. entertainers Talent management in this context does not refer to the management of [4].The War for Talent and the 2001 book on [3]'s 1997 researchMcKinsey The field increased in popularity after [2]

This article was sourced from Creative Commons Attribution-ShareAlike License; additional terms may apply. World Heritage Encyclopedia content is assembled from numerous content providers, Open Access Publishing, and in compliance with The Fair Access to Science and Technology Research Act (FASTR), Wikimedia Foundation, Inc., Public Library of Science, The Encyclopedia of Life, Open Book Publishers (OBP), PubMed, U.S. National Library of Medicine, National Center for Biotechnology Information, U.S. National Library of Medicine, National Institutes of Health (NIH), U.S. Department of Health & Human Services, and USA.gov, which sources content from all federal, state, local, tribal, and territorial government publication portals (.gov, .mil, .edu). Funding for USA.gov and content contributors is made possible from the U.S. Congress, E-Government Act of 2002.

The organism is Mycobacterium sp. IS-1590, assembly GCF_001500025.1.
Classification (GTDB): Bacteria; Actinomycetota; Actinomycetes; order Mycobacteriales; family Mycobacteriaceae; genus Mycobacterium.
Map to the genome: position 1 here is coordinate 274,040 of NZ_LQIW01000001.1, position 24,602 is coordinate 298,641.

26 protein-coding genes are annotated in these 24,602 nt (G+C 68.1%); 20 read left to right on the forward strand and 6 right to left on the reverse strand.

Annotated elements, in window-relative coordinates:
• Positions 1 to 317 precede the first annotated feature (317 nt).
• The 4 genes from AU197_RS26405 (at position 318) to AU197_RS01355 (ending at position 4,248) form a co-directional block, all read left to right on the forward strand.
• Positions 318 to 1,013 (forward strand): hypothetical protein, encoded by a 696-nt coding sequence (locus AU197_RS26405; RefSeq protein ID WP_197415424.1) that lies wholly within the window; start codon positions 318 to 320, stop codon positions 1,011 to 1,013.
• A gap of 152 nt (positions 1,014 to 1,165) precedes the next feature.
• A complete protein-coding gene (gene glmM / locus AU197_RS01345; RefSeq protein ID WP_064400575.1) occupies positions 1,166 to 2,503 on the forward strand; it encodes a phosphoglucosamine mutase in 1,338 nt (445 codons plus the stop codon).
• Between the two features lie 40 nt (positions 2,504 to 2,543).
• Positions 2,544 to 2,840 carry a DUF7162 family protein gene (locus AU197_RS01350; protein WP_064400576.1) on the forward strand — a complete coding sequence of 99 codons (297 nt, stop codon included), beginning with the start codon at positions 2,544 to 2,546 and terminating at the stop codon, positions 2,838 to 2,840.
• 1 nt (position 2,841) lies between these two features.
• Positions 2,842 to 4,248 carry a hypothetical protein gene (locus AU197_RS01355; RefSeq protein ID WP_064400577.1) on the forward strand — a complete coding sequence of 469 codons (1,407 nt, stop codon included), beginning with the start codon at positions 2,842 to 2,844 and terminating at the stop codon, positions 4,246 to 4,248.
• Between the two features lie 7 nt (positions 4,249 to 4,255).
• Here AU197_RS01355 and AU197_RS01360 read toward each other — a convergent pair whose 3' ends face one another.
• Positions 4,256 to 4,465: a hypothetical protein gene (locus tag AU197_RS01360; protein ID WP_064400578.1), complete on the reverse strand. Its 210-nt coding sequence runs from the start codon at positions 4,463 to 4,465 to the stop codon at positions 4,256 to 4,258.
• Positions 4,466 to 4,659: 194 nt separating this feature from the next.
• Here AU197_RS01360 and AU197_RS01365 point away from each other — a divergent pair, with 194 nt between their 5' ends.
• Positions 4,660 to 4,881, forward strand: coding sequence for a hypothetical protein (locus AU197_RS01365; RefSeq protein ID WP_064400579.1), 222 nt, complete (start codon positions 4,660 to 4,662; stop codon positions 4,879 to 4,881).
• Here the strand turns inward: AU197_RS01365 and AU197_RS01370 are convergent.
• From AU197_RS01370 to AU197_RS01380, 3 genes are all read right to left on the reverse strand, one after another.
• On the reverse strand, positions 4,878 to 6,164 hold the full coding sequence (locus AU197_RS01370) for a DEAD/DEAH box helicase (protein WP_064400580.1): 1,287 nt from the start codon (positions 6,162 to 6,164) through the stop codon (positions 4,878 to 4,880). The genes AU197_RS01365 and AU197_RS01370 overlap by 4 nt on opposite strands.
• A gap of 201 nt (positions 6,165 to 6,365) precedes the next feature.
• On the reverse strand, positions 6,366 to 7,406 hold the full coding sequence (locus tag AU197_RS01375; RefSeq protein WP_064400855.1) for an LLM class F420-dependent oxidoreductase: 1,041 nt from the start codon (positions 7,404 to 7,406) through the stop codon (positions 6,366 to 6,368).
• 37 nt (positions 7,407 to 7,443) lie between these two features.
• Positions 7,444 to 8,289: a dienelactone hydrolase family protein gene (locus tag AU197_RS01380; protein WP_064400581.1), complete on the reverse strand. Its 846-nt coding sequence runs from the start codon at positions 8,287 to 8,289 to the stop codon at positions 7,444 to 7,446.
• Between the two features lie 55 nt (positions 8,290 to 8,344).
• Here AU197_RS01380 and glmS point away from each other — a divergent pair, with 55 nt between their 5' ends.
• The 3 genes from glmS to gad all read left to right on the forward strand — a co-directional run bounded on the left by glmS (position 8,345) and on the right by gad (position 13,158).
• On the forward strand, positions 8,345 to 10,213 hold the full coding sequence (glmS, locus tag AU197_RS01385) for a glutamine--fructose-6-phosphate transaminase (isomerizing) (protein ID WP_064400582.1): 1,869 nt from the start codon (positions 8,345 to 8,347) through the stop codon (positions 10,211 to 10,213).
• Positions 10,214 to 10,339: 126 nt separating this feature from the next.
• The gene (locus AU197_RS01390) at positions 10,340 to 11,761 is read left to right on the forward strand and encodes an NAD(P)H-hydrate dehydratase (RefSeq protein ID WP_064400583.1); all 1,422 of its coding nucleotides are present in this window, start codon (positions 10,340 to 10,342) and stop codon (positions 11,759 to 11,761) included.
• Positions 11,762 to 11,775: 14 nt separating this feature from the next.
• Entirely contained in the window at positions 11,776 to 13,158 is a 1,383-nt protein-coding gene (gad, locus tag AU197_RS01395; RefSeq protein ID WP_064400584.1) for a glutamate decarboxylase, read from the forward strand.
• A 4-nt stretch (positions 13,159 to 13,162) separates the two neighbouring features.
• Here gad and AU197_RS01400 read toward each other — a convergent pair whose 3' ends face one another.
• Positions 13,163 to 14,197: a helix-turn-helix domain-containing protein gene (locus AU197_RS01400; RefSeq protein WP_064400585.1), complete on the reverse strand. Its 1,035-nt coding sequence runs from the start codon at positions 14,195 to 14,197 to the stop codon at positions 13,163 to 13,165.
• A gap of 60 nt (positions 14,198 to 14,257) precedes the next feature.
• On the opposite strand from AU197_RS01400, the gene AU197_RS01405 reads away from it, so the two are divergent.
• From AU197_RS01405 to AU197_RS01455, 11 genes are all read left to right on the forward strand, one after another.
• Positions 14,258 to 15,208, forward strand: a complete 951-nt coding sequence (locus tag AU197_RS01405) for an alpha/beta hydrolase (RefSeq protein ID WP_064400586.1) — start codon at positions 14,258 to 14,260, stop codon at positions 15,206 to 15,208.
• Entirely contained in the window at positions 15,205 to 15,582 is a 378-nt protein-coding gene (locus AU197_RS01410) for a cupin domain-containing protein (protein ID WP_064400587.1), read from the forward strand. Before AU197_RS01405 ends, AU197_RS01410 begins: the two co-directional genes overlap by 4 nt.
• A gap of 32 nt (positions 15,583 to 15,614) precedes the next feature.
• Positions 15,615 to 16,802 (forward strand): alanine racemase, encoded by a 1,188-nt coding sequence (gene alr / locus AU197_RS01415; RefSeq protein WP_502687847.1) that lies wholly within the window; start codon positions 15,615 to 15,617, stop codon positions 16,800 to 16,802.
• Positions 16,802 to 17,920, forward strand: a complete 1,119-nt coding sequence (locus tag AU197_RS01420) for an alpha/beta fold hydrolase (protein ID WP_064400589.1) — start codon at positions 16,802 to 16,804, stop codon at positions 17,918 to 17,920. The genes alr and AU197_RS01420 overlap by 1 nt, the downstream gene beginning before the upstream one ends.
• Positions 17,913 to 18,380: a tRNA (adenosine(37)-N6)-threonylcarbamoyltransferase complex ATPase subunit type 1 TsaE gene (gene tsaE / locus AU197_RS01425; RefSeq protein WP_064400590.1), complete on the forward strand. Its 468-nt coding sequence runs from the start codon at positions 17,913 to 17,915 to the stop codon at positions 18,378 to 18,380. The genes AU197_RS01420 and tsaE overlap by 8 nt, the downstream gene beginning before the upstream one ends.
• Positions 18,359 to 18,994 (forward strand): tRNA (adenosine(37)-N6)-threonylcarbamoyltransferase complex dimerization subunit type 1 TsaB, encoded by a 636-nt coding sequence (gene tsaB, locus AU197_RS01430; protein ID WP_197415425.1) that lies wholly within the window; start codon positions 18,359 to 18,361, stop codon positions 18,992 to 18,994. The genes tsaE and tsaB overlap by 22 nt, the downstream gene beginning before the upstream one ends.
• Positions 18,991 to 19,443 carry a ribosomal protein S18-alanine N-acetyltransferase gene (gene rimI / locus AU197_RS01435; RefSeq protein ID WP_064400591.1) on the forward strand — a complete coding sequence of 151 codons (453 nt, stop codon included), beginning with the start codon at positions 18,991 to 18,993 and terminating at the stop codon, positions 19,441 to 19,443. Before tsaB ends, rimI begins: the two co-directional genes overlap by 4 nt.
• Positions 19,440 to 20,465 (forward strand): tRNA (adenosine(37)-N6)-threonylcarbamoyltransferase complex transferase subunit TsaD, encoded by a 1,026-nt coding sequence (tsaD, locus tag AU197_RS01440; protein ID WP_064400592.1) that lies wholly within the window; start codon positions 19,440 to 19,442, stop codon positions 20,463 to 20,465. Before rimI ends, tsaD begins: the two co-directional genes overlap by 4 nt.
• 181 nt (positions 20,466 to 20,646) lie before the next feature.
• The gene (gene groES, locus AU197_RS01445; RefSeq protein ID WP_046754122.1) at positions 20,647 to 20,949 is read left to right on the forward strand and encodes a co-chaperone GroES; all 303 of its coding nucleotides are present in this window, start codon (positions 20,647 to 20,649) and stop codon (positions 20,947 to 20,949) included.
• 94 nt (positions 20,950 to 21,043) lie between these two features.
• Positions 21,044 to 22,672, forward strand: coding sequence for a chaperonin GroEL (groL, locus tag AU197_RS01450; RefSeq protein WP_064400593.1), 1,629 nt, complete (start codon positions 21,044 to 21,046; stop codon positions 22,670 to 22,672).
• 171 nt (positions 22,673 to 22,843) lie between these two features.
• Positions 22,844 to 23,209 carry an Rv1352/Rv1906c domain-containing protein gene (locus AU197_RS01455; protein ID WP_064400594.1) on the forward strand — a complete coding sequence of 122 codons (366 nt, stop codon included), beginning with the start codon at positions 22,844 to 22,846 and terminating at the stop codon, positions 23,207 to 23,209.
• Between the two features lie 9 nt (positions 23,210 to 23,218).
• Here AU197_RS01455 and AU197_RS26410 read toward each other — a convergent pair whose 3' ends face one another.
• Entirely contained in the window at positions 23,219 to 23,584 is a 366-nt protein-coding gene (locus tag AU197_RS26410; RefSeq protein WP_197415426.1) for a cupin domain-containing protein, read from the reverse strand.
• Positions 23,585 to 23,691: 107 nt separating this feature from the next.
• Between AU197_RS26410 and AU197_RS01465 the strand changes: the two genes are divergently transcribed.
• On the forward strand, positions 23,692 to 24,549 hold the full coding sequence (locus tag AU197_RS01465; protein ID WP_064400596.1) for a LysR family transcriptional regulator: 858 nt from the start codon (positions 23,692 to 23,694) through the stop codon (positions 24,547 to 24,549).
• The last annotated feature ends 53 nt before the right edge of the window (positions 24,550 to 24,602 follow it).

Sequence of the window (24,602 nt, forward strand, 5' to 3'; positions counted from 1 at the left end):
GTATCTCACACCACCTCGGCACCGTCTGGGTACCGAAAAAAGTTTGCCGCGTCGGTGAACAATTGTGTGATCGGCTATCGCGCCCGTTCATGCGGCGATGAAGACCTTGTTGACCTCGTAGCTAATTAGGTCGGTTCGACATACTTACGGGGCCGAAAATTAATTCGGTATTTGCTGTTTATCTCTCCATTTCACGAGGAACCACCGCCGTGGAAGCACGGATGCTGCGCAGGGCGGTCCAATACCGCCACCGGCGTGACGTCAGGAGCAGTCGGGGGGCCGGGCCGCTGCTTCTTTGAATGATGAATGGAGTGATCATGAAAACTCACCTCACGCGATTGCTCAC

Crowd sourced content that is contributed to World Heritage Encyclopedia is peer reviewed and edited by our editorial staff to ensure quality scholarly research articles.
 
By using this site, you agree to the Terms of Use and Privacy Policy. World Heritage Encyclopedia™ is a registered trademark of the World Public Library Association, a non-profit organization.
 


Copyright © World Library Foundation. All rights reserved. eBooks from Project Gutenberg are sponsored by the World Library Foundation,
a 501c(4) Member's Support Non-Profit Organization, and is NOT affiliated with any governmental agency or department.